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the other corpse plant

This afternoon, as I walked Phoebe down our road to a neighbor’s house for a playdate, a strange plant caught my eye on the roadside. Emerging from the brown fallen leaves were some bundles of waxy-looking stalks with what looked like bell-shaped flowers on top. They were almost totally white. I don’t just mean that the flowers were white. The whole plant was white: stems, leaves and flowers. All white.

I bent down to take a few photos with my trusty iPhone. After chatting with my neighbor about school supply lists and other exciting news, I completely forgot about the weird plant.

This evening, I remembered. A quick google search (for “white plant”) led me to the identification of the Monotropa uniflora, also known as Indian Pipe (they do look sort of pipe-like), ghost plant (they definitely look on the ghostly side) as well as corpse plant.

When I did a google search for “corpse plant,” however, I was greeted not by images of this guy, but by stories about the more famous, but similarly nicknamed, corpse flower. In case you missed hearing about it, the corpse flower is a giant flower that blooms only every few years, and not even on a regular schedule at that. Sometimes it will go a decade or more between blooms. But it is not its blooming timeline or even its massive size (8 feet tall!) for which the titan arum gets its fame, but from its smell: it is said to smell like a rotting corpse. The corpse flower was in the news quite a bit last month, as one living in the United States Botanic Garden Conservatory in Washington DC bloomed, bringing in over 130,000 visitors to sample the putrescent delights of this this olfactory oddity with their own nostrils. (Boston has one, too, apparently, but I have neither seen nor smelled it. I am tickled that it is named Morticia, though, and hope to visit her someday.)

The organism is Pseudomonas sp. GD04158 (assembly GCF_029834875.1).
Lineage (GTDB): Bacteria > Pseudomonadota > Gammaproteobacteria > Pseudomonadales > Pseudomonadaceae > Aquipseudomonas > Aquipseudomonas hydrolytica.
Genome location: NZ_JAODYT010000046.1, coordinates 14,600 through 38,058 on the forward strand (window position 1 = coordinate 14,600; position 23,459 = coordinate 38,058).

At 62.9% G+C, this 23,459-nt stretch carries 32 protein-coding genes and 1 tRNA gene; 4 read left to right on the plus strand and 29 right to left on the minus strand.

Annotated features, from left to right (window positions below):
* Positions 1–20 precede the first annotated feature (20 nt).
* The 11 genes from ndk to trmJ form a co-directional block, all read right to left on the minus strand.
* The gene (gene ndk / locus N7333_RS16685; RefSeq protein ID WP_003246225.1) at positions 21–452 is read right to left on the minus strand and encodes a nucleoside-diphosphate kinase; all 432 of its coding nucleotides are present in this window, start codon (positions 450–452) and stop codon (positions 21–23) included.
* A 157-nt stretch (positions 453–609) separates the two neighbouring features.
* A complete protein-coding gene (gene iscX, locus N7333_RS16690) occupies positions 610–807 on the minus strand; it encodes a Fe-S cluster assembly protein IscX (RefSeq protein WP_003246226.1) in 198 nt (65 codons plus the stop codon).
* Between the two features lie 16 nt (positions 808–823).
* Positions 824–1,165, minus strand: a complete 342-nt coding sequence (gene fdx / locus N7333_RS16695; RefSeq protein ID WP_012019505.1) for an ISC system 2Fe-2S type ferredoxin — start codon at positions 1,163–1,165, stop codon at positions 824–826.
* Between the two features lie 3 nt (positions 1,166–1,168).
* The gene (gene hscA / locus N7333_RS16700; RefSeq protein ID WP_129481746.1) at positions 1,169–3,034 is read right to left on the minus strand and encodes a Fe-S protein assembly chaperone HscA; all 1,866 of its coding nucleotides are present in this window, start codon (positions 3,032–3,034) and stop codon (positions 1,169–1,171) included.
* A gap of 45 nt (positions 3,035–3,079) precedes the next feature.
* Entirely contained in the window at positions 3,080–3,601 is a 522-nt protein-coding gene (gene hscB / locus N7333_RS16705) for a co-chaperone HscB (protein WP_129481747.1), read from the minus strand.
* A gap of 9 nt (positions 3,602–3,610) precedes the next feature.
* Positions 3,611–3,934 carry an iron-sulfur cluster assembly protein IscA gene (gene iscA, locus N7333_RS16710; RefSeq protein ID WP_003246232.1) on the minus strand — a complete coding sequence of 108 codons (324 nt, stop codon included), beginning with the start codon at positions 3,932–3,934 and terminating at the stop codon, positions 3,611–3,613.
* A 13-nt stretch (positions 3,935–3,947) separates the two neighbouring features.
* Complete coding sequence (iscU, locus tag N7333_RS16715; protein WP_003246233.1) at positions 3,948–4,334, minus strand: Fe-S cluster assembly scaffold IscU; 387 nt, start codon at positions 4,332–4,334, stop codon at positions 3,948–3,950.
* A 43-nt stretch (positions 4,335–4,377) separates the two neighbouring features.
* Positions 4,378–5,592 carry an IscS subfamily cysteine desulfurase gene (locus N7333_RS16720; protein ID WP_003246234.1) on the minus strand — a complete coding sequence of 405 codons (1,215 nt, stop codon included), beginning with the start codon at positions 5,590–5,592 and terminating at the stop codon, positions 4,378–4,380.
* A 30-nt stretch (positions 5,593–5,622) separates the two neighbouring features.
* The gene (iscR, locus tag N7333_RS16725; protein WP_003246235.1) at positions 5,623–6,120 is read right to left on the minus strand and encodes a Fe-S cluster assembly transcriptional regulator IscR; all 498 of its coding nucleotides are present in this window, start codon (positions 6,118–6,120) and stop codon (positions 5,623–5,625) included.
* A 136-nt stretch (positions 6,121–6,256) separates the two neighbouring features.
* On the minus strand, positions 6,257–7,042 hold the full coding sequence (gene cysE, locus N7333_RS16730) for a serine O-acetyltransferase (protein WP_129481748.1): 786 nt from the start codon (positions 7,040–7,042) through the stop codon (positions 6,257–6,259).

Anyhow, this post is (mostly) not about that corpse flower, but the less famous, and much less smelly flowering corpse plant. While not nearly as dramatic, it is still a bit of a botanical oddity. This plant, you see, has no chlorophyll. As such, it is not able to produce its own food, but must live off of other plants. Specifically, it lives off certain trees and fungi. Unlike many fungi, which give something back to the host trees on which they live, the corpse plant only takes. It is parasitic. And I’m thinking kind of vampiric.

I hope to go back another day with my real camera to get some clearer shots, but I don’t know how long these things bloom. Apparently they will dry out and turn black fairly soon. I find it remarkable that I had never seen them before, nor heard of them. From what I can tell, they are fairly rare. I suppose that it caught my eye due to my recently heightened roadside plant awareness–we are always keeping our eyes open to avoid stepping in a tangle of poison ivy (which is lush and green and sadly, not rare at all).